Careers You Can Work In With a Business Analytics Degree
It's been six years already since the Harvard Business Review declared business analytics the "sexiest job of the 21st century", and the glamour of the job hasn't shown any signs of waning.
Most organizations, from Fortune 100 companies to nonprofits and government organizations, have become heavily reliant on big data. Even the smallest businesses today have access to a broad range of information about things like user experience, web traffic or client satisfaction, and from tweaking your business model to adapting your marketing strategy, this data must be leveraged in a number of ways.
New opportunities for graduates with business analytics skills
To prepare for the future, many business schools are developing new master's programs in business analytics designed to keep up with the changing economy. These degrees can open doors for graduates, particularly in light of the widening talent gap created by the new challenges presented by big data. According to a report by Marketing Week entitled ‘The Future Marketing Organisation’, 24 percent of marketers rank data skills as their biggest perceived skills gap.
But whether you end up working in business analytics or not, these degrees can give you the skills and credentials you will need for a number of senior managerial roles in a company, like fact-based decision making, quantitative analysis or predictive analysis - skills which we know will be vital for many jobs of the future.
Indeed, by 2020, 35 percent of the skills that are important in today's economy will have changed. Some jobs will have completely disappeared, while new ones will be created, and the way we work will not be the same. In fact, according to a report by the World Economic Forum, complex problem-solving, critical thinking, judgment and decision making will become three of the top skills we need.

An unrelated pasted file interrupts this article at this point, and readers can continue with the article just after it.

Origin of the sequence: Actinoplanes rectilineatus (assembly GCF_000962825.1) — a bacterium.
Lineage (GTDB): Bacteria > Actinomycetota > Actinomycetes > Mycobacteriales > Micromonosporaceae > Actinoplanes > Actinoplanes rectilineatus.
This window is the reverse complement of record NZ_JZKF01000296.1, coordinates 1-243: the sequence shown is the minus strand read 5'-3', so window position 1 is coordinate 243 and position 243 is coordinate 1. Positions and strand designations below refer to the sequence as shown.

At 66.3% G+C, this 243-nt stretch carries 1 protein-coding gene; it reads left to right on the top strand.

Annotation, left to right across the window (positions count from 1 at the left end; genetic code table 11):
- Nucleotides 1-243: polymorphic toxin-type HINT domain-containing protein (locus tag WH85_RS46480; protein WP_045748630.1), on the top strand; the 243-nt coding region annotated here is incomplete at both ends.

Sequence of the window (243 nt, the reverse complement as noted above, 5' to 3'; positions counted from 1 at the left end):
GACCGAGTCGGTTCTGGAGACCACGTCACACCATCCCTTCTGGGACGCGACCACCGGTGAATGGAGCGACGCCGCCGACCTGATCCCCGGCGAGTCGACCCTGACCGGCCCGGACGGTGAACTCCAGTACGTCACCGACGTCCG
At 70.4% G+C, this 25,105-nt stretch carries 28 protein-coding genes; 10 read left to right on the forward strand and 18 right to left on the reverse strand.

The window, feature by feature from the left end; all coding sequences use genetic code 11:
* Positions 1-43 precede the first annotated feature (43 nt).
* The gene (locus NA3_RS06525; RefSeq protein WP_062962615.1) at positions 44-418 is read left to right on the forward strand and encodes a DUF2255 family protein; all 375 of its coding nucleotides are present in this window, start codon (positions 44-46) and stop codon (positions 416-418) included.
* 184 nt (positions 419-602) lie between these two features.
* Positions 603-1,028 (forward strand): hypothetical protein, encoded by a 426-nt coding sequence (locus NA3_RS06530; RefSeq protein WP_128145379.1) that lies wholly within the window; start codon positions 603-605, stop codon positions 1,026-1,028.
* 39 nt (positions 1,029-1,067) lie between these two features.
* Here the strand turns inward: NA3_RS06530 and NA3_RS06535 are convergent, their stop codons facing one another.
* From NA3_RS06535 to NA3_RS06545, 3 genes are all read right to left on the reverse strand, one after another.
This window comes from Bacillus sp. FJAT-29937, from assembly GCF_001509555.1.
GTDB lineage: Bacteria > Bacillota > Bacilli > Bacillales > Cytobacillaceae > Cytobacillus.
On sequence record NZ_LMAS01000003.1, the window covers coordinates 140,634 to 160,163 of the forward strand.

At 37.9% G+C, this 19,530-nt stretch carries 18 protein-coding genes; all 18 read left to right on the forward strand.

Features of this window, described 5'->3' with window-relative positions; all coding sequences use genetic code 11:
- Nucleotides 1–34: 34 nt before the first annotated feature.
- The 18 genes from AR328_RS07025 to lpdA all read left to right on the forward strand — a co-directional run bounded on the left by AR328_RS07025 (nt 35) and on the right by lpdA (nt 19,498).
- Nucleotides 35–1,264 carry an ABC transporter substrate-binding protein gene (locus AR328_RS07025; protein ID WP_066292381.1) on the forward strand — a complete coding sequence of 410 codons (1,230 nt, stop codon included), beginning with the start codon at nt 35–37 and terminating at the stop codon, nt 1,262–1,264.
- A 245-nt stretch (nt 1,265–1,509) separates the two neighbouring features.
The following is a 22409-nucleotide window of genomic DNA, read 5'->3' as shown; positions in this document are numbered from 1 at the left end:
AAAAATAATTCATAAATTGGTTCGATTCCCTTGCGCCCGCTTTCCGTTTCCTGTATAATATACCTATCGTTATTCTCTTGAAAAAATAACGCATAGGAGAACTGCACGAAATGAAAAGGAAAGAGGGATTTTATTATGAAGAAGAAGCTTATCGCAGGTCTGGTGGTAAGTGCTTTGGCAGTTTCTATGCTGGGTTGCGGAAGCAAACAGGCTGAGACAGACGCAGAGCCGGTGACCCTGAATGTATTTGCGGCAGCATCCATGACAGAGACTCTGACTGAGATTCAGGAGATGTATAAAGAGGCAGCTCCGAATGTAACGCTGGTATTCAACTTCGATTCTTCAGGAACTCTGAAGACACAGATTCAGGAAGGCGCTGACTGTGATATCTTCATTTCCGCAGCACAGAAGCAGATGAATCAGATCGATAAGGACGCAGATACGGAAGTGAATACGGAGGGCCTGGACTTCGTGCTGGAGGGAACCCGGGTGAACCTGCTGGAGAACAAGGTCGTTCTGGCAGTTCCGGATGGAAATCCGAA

High-paying jobs with a business analytics degree
The obvious choice for a graduate with a degree in business analytics would be to work as a data scientist or a management analyst.
You would typically be collecting and interpreting big data through quantitative analysis in order to predict, evaluate and inform decisions in a number of business areas, including human resources, customer service, marketing, operations and finance.
According to the US Bureau of Labor Statistics, 115,200 new management analyst jobs will be created between 2016 and 2026. Management analysts will have an estimated job growth of 14 percent until 2026 and had cushy median salaries of US$82,450 in 2017.
Of course, your skillset would be highly valued in a number of other professions, not just data science or management analysis. After all, companies are always scrambling to hire new recruits with data literacy skills, and rewarding career opportunities can be found in areas such as market research, supply chain management, project management or consultancy.
According to the US Bureau of Labor Statistics, these jobs typically come with high job growth and pay. For example, logisticians, a job which involves analyzing and coordinating a company's supply chain from supplier to consumer, made median salaries of US$74,590 in 2017. They have a fast job outlook, with an employment growth of seven percent until 2026.
Another potential career path is working as a market research analyst. This role tends to earn slightly less, with median salaries of US$63,230 in 2017, but is still an area with excellent prospects. It involves studying market conditions to find out what products people want and at what price, and has an employment growth of 23 percent until 2026.
This article was originally published in November 2017. It was updated in September 2018.
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This article was originally published in September 2018 . It was last updated in February 2022